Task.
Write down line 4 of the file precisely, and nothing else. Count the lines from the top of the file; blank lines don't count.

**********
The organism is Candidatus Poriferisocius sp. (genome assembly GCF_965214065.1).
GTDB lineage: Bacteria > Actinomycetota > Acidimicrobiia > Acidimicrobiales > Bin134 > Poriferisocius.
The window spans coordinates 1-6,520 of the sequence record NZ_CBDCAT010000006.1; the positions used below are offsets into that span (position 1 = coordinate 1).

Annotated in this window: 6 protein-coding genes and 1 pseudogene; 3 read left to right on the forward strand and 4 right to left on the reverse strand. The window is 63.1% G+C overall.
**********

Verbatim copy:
Annotated in this window: 6 protein-coding genes and 1 pseudogene; 3 read left to right on the forward strand and 4 right to left on the reverse strand. The window is 63.1% G+C overall.